Insert Foot: Mumford & Sons’ Winston Marshall really inserted his foot last week

Winston Marshall, Mumford and Sons, Mumford & Sons

Insert Foot vs. Winston Marshall and the rule of responsible stupidity. Original photo: Joaquin Cabello/STAFF.

Don’t you hate it when someone, whose work you enjoy, does something really stupid?

This week it was Mumford & Sons banjo player Winston Marshall, who last week tweeted to right-wing journalist Andy Ngo, “Finally had the time to read your important book. You’re a brave man.”

Geeeze, come on … I like Mumford & Sons.

Of course, the criticism came pouring down and Marshall deleted his tweet, then later released a statement announcing the usual vacation to become a better human being. Which usually works about as well as that first trip to rehab.

“Over the past few days I’ve come to better understand the pain caused by the book I endorsed …” bleh bleh … taking time to better myself, bleh bleh … understand my pissed-off bandmates losing money when I alienated half our fans … I’m white, good-looking, talented, have more money than you, therefore don’t have to understand you, but I’ll pretend.


Ngo’s book, released in January, is called “Unmasked: Inside Antifa’s Radical Plan to Destroy Democracy.” Without getting too into it, Ngo preaches much of the conspiracy BS we hear from Trumpers (anti-fascists are apparently anti-democracy, you figure that out).

So Marshall said he liked a book. What’s the big deal? People had a fit, which made more people upset with the people having the first fit. Again, what’s the big deal?

That depends on you and your opinion. I’m guessing his bandmates weren’t overly pleased. I’d be pissed too if I was Mumford or a Son. But not necessarily because I disagree (I do, with a vengeance, but that’s not the point).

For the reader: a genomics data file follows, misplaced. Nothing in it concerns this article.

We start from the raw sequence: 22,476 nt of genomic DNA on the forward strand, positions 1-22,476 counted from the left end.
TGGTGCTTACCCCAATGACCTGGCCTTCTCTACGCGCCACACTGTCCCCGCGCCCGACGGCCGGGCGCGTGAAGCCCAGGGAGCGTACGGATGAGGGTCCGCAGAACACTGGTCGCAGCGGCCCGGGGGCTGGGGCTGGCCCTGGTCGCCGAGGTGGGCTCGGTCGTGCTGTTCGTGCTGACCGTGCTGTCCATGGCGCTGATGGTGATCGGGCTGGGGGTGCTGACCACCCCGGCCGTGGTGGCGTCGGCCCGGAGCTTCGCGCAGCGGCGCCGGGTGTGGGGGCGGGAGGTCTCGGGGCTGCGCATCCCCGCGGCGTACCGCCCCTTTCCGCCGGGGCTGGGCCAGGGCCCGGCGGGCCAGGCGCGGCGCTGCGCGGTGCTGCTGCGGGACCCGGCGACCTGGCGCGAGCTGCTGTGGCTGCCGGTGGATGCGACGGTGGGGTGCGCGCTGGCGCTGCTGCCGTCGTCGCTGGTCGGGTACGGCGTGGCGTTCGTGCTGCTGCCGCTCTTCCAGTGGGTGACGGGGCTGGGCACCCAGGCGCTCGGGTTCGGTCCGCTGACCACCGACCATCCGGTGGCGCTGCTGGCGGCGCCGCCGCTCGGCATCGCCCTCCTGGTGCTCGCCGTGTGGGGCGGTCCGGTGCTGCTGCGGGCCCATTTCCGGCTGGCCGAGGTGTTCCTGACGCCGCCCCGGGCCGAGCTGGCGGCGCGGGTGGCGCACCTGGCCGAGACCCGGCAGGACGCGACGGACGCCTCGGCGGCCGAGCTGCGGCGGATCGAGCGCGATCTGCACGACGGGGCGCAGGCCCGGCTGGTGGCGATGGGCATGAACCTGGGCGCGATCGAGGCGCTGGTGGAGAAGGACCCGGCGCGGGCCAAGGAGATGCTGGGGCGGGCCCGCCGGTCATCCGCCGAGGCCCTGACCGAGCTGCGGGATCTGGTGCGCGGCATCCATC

That’s 2021. Opinions and the reactions they provoke are extreme and Marshall shouldn’t be shocked into a surprise vacation. Because there are new rules emerging for anyone paying attention.

The first is that people are, and should be, able to say whatever they want. There should be no restrictions on belief, nor someone’s ability to talk about it. For fun, let’s call it “the right to be stupid.”

The second rule is, once someone exercises their right of stupidity, other people have an equal right to hold that opinion and/or its owner in contempt, judge their work, and judge those who choose to associate with that batch of stupid. We can call that “the rule of responsible stupidity.”

And no bringing the First Amendment into it, which is supposed to leash the government, not musicians who don’t understand fascism. They can say it, and we can react.

Yay America!

Whether you believe—as I’m starting to—it’s no longer OK to support art made by people who support racists, fascists, Joss Whedon … whoever. That is beautifully up to you. You have the power; use it.

The viewpoints are becoming too extreme to ignore and the excuses way too flimsy in 2021. We have more information pouring through our phones at any given instant than all of civilization a couple decades ago. We’re running out of excuses.

I won’t say Mumford & Sons need to expel their colleague. That’s not my place. But I can say my opinion of them would elevate if they disassociated themselves with such idiocy (by the way, this is at least the second time Winston Marshall has aligned himself with the extreme right).

We’re out of excuses. I’ve thought about my grandparents and some of their views recently (here he goes, you’re saying). My grandfather never encountered a person of color until he was old enough to be on a train, speeding to a world war). My grandmother was at home with her vivid imagination, praying her new husband would avoid an army of different-looking men trying to kill him. Their circumstances affected their views moving forward. That’s not an excuse. But it is a reason.

But we’ve run out of excuses for not evolving. If the art in which we choose for ourselves has to change because of the dumb ideas of the artist, so be it. It’s become too difficult to separate the two.

Follow music critic Tony Hicks at

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